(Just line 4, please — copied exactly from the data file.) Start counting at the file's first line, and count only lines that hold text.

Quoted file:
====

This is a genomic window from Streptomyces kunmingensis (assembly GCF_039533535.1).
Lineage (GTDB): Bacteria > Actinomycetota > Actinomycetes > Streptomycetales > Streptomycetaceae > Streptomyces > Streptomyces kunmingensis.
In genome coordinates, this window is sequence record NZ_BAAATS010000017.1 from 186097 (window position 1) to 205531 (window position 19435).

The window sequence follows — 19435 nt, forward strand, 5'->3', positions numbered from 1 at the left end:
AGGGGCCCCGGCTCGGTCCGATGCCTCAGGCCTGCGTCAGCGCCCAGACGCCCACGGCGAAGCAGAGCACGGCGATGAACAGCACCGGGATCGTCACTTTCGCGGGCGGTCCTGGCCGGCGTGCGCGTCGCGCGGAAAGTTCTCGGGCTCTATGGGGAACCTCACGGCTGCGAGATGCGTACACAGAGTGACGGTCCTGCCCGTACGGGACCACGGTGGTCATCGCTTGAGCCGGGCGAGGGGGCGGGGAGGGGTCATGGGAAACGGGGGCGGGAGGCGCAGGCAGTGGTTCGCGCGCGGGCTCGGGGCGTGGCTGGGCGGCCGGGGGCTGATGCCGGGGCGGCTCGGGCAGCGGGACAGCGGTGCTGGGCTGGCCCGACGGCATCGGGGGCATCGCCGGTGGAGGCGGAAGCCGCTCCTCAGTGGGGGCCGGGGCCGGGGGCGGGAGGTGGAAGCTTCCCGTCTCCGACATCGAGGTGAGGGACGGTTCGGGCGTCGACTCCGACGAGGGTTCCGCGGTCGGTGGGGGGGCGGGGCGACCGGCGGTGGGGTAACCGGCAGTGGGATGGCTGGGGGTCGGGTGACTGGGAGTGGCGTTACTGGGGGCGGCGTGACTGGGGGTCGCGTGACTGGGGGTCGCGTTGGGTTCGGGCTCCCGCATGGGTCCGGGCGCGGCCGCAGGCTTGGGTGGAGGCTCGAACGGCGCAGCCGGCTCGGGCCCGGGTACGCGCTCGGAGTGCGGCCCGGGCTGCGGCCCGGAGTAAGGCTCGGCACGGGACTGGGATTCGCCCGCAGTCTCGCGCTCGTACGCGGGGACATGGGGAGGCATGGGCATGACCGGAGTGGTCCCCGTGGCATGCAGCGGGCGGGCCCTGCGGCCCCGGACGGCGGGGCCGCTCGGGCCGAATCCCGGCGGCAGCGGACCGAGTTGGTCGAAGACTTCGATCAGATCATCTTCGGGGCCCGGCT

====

The window sequence follows — 19435 nt, forward strand, 5'->3', positions numbered from 1 at the left end: